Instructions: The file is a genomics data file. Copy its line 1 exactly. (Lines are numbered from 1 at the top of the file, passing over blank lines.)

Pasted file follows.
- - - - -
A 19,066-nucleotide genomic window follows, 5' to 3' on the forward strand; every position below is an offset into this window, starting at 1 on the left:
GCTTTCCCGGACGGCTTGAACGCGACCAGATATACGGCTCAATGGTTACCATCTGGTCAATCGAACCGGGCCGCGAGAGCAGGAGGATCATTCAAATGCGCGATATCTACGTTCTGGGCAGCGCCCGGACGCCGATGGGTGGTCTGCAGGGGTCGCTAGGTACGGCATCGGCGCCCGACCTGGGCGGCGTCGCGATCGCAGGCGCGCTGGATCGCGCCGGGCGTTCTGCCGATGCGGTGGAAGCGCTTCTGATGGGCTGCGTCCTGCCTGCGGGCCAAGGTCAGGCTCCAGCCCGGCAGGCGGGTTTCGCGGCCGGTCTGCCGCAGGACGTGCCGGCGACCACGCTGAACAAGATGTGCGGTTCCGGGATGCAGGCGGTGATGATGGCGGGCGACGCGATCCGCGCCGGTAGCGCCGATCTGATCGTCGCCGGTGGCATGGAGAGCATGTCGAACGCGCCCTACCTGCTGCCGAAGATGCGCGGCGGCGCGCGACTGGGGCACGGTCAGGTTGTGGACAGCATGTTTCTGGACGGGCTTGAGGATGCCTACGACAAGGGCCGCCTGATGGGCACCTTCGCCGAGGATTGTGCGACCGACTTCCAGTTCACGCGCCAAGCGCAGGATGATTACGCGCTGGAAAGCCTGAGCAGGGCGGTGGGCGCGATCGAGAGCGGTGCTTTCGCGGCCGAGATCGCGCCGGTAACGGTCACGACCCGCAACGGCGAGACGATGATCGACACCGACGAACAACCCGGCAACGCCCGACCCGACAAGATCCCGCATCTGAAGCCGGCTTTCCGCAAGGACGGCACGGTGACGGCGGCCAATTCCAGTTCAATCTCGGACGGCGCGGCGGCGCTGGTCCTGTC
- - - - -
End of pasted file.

A 19,066-nucleotide genomic window follows, 5' to 3' on the forward strand; every position below is an offset into this window, starting at 1 on the left: